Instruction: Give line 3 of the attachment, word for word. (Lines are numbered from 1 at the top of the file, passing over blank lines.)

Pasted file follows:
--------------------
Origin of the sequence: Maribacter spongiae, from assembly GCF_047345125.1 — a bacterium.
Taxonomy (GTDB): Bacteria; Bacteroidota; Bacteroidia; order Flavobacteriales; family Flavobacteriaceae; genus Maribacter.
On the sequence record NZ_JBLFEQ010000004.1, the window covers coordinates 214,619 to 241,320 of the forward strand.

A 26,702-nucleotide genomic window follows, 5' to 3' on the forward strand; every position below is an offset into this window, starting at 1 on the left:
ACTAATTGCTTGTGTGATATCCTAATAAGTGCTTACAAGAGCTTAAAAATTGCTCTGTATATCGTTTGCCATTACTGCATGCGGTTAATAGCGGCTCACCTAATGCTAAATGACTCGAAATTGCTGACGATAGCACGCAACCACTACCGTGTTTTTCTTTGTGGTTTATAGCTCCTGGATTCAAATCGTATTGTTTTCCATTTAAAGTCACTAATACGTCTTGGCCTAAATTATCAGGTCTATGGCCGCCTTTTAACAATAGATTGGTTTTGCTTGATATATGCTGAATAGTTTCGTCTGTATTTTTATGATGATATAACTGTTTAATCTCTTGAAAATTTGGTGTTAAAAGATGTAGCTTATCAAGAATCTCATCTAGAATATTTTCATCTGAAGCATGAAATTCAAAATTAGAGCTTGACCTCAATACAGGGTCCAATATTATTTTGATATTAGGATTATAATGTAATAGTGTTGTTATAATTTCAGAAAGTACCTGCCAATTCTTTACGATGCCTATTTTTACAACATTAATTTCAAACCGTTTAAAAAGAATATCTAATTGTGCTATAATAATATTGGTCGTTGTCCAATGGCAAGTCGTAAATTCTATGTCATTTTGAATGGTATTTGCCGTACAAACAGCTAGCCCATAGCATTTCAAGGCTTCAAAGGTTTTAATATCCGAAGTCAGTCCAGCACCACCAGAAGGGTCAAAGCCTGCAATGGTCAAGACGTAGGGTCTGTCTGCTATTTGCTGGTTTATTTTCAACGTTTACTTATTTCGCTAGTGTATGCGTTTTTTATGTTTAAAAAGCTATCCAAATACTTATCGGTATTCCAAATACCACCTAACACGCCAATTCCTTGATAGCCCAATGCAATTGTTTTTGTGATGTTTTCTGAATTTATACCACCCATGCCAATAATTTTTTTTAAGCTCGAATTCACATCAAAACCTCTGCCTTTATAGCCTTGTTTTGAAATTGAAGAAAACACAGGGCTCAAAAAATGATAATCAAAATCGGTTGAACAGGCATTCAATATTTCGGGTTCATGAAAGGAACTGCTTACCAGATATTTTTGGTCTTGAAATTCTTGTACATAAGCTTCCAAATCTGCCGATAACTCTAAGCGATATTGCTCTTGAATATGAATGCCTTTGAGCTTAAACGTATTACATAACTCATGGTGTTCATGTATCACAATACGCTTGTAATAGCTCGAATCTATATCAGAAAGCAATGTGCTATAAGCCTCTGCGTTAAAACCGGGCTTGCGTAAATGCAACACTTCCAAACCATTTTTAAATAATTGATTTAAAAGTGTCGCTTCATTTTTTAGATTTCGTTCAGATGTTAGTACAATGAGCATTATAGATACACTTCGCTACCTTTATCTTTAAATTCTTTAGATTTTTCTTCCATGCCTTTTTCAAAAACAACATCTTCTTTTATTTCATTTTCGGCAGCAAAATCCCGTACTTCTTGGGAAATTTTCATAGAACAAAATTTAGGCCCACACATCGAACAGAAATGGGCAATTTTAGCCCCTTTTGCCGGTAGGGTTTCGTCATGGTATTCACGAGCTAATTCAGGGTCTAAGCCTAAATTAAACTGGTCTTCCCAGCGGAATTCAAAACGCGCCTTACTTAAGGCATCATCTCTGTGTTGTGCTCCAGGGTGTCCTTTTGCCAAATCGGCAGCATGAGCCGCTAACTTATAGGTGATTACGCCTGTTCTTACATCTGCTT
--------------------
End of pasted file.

On the sequence record NZ_JBLFEQ010000004.1, the window covers coordinates 214,619 to 241,320 of the forward strand.